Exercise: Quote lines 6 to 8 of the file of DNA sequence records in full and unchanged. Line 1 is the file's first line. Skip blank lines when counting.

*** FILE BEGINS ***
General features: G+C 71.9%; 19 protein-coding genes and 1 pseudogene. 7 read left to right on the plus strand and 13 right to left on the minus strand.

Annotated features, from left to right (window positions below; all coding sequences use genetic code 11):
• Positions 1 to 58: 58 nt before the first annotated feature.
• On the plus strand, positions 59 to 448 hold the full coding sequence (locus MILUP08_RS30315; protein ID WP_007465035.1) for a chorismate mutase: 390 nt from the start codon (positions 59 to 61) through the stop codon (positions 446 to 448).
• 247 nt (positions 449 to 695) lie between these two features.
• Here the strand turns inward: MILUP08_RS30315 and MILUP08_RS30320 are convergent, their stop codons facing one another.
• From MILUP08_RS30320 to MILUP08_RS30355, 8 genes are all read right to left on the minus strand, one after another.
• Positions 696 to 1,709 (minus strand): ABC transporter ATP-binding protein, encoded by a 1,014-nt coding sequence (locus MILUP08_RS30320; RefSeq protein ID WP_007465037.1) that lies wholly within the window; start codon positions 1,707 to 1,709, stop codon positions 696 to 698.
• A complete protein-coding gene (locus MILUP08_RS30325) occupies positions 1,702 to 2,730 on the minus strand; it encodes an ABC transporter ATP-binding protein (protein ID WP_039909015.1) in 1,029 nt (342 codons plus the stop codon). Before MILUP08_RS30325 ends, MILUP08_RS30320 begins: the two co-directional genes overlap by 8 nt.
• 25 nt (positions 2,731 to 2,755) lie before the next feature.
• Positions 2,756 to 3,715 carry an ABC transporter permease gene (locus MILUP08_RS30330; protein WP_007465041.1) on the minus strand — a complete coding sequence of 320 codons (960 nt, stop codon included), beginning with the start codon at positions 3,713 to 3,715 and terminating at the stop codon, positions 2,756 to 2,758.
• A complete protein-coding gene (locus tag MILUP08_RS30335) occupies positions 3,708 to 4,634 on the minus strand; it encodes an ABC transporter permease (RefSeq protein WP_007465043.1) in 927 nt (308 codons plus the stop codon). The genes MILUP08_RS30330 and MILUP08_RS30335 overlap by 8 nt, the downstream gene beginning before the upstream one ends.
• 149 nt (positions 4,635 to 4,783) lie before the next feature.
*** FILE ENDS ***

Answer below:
• Here the strand turns inward: MILUP08_RS30315 and MILUP08_RS30320 are convergent, their stop codons facing one another.
• From MILUP08_RS30320 to MILUP08_RS30355, 8 genes are all read right to left on the minus strand, one after another.
• Positions 696 to 1,709 (minus strand): ABC transporter ATP-binding protein, encoded by a 1,014-nt coding sequence (locus MILUP08_RS30320; RefSeq protein ID WP_007465037.1) that lies wholly within the window; start codon positions 1,707 to 1,709, stop codon positions 696 to 698.